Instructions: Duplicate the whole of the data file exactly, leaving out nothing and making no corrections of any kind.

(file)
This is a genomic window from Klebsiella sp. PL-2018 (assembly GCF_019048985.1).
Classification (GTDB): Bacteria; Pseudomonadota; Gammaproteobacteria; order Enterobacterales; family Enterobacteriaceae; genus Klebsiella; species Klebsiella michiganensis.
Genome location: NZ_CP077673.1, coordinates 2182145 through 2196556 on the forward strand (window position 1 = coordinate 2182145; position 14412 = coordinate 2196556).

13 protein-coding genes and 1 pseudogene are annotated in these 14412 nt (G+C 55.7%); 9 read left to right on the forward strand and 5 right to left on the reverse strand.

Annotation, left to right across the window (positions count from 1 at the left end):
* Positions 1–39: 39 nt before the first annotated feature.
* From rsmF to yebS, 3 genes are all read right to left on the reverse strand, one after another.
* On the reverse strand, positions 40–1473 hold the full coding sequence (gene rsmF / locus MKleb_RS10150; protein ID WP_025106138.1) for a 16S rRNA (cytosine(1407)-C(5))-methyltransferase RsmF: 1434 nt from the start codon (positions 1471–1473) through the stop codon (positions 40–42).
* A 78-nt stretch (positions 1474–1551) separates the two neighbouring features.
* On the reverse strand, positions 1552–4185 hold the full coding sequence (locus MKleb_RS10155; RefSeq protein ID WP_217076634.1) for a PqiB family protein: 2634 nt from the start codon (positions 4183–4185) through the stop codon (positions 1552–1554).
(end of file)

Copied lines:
This is a genomic window from Klebsiella sp. PL-2018 (assembly GCF_019048985.1).
Classification (GTDB): Bacteria; Pseudomonadota; Gammaproteobacteria; order Enterobacterales; family Enterobacteriaceae; genus Klebsiella; species Klebsiella michiganensis.
Genome location: NZ_CP077673.1, coordinates 2182145 through 2196556 on the forward strand (window position 1 = coordinate 2182145; position 14412 = coordinate 2196556).

13 protein-coding genes and 1 pseudogene are annotated in these 14412 nt (G+C 55.7%); 9 read left to right on the forward strand and 5 right to left on the reverse strand.

Annotation, left to right across the window (positions count from 1 at the left end):
* Positions 1–39: 39 nt before the first annotated feature.
* From rsmF to yebS, 3 genes are all read right to left on the reverse strand, one after another.
* On the reverse strand, positions 40–1473 hold the full coding sequence (gene rsmF / locus MKleb_RS10150; protein ID WP_025106138.1) for a 16S rRNA (cytosine(1407)-C(5))-methyltransferase RsmF: 1434 nt from the start codon (positions 1471–1473) through the stop codon (positions 40–42).
* A 78-nt stretch (positions 1474–1551) separates the two neighbouring features.
* On the reverse strand, positions 1552–4185 hold the full coding sequence (locus MKleb_RS10155; RefSeq protein ID WP_217076634.1) for a PqiB family protein: 2634 nt from the start codon (positions 4183–4185) through the stop codon (positions 1552–1554).